LET THE PRESS IN: Here's something else the campaigns could do: provide media access to fundraisers so that the public can hear what the candidates are telling donors.“You’re basically sowing the seeds of secrecy and making people suspicious about what is happening,” Sunlight's Melissa Yeager told the Wall Street Journal. “It’s absolutely possible that they’re doing everything right, but we have no way of knowing.” [WSJ]

THE BLACK HOLE OF INTERNET ADS: Analyzing the latest campaign finance reports filed by the Trump campaign, Melissa Yeager focused on the largest expense: $18 million on “digital and online advertising," with nearly half of that ($8.4 million) spent on Giles Parscale Inc. The trouble is that "we don’t know how much actually went to design or to ad placement." She writes:

With television ads, we can see the placements in Federal Communications Commission filings. We know when ads run, how many were purchased and how much they cost. But with digital ads, we don’t know very much at all. The Federal Election Commission has said the internet expenses only need to be reported if they are placed for a fee on another website. (We’ve previously written about how this Internet blind spot could be troubling for disclosure.)
Until the Federal Election Commission and Congress mandate more specific, itemized disclosures of online spending, it's going to be up to the public to try to suss out what's happening. On that count, the New York Times has built a Web browser plugin, "AdTrack," that enables readers to share the ads they're seeing on Facebook. This effort is similar to ProPublica's request to help them track how politicians target them in email, which they published in their "Message Machine" in 2012. Please participate!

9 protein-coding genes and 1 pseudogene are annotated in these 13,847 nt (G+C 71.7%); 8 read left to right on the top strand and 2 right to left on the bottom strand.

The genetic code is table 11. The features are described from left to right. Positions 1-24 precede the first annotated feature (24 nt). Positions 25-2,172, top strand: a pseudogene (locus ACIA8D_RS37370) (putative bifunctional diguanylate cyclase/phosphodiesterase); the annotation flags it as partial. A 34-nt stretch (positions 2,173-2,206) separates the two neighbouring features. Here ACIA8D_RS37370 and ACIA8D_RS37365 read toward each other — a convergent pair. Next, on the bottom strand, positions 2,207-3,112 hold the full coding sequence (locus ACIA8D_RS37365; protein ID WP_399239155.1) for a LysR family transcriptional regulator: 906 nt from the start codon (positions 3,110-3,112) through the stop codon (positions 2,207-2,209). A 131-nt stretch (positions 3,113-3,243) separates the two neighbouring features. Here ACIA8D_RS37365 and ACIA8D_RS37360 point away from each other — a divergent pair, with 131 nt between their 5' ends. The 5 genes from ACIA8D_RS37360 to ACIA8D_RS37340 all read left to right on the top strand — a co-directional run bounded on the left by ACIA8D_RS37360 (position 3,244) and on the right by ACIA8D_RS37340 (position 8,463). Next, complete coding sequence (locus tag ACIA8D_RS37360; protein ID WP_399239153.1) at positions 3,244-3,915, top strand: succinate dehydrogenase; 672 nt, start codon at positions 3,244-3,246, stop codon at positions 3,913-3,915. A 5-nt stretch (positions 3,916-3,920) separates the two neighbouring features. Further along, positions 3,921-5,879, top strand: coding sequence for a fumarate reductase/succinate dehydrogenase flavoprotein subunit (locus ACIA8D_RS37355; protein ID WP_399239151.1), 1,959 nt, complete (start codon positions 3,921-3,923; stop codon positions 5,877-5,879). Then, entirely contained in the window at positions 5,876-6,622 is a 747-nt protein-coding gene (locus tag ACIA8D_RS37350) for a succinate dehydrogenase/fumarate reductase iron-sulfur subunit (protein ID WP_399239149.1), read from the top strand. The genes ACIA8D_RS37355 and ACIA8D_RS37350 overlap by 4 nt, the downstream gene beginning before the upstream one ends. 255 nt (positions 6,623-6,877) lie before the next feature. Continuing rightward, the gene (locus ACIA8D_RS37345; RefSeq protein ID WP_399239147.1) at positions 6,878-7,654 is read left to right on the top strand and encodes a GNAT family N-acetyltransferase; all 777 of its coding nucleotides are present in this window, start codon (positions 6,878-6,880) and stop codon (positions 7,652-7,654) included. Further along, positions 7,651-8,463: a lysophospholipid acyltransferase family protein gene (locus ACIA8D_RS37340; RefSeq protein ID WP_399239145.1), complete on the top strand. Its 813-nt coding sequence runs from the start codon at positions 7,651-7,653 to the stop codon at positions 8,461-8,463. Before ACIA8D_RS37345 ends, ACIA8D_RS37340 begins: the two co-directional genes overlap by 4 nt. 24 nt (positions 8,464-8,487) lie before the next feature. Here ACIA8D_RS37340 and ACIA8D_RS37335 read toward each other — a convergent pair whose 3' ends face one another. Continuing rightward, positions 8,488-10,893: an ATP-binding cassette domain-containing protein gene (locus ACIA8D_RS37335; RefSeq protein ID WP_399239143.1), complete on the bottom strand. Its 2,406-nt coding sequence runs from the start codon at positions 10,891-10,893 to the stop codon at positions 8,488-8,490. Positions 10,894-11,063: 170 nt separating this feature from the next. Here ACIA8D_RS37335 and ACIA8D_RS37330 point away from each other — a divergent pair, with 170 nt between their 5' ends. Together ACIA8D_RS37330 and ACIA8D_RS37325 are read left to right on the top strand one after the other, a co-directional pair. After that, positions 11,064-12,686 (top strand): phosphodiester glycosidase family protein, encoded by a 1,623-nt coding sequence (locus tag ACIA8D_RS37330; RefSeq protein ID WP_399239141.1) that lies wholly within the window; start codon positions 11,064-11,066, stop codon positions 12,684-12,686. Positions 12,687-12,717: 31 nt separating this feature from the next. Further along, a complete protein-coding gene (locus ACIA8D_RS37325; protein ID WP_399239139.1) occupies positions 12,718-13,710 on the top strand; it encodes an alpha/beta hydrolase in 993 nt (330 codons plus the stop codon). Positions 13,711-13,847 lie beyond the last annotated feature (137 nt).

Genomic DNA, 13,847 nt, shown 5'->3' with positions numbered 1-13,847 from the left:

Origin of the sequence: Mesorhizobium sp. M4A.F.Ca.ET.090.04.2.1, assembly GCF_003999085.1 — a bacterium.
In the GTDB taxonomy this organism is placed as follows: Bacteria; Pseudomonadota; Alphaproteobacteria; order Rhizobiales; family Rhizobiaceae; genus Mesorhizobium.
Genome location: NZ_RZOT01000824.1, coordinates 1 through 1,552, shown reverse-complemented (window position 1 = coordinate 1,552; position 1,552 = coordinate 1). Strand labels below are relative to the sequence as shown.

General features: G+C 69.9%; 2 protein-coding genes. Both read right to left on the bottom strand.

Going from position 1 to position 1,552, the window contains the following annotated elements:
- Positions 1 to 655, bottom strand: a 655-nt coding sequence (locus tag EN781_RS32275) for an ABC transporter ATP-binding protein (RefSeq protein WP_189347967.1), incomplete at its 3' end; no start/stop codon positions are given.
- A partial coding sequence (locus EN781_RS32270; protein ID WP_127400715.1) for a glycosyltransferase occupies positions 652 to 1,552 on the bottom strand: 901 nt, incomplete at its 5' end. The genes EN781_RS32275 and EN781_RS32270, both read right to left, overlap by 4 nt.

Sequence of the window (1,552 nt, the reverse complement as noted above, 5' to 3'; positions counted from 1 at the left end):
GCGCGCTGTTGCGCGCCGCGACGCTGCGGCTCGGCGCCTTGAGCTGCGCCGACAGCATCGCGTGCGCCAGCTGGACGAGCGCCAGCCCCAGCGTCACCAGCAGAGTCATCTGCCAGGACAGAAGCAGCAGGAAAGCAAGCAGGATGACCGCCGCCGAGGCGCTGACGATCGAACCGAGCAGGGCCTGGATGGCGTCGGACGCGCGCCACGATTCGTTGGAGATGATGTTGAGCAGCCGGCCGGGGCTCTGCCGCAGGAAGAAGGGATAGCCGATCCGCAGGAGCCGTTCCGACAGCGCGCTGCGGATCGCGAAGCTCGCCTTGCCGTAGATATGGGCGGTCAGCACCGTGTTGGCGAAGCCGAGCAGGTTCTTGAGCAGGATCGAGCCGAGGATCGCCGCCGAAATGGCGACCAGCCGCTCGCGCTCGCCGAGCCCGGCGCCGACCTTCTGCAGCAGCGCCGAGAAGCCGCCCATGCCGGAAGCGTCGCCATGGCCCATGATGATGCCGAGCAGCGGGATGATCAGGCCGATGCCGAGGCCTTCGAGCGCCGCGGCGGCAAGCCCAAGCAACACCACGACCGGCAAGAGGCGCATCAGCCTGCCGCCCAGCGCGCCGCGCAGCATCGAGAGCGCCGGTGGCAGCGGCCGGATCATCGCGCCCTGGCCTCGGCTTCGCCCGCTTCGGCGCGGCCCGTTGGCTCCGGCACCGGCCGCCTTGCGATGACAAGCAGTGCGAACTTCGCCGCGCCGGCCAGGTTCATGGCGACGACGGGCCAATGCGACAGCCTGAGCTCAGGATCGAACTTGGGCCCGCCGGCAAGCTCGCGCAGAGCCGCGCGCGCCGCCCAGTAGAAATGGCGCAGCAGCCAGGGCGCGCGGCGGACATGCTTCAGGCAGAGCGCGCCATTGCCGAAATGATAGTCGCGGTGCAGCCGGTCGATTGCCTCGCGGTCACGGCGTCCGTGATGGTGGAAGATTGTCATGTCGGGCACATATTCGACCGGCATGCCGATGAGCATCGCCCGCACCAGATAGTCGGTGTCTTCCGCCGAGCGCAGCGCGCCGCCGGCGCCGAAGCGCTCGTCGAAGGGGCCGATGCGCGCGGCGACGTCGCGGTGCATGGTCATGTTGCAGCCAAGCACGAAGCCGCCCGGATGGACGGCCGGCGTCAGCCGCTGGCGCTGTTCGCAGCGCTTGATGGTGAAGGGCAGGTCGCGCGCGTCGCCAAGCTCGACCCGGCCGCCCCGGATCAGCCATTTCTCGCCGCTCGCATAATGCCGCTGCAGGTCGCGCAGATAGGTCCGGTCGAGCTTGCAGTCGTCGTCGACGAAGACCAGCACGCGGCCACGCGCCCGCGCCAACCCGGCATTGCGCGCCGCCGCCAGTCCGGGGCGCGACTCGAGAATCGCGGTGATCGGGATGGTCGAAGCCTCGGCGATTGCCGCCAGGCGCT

CAMPAIGN 2016

  • The latest batch of emails released for public scrutiny sheds more sunlight on the relationship between Clinton Foundation donors and former Secretary of State Hillary Clinton and her aides while she was in office from 2009 to 2013. [Christian Science Monitor]
  • David Sirota broke down what we now know due to media investigations of the Clinton Foundation to date. [IB Times]
  • What's missing? Hard evidence of "quid pro quo" corruption, as defined by the Supreme Court, between donations to the Clinton Foundation and actions taken by the Secretary in office. Implications otherwise, based upon the available evidence, are "pure fiction," argue Michael Cohen.[Boston Globe]
  • Matthew Yglesias, who critiqued an Associated Press' investigation that half of the 158 people whom State Department calendars showed Clinton had met with had ties to the Clinton Foundation, largely agreed with Cohen's conclusion. [Vox]
  • While the AP story doesn't provide evidence of wrongdoing, nor measure all of the meetings Clinton had as Secretary of State, it offers insight into judgment. Such transparency enables the public to understand a candidate's record. Accountability leads to commitments to improve. What is demonstrable in the emails is that donors to the Clinton Foundation had greater access to Clinton and her aide Huma Abedin. However, this seemingly didn't result in additional favors for contributors, and their requests were denied in some cases. [USA Today]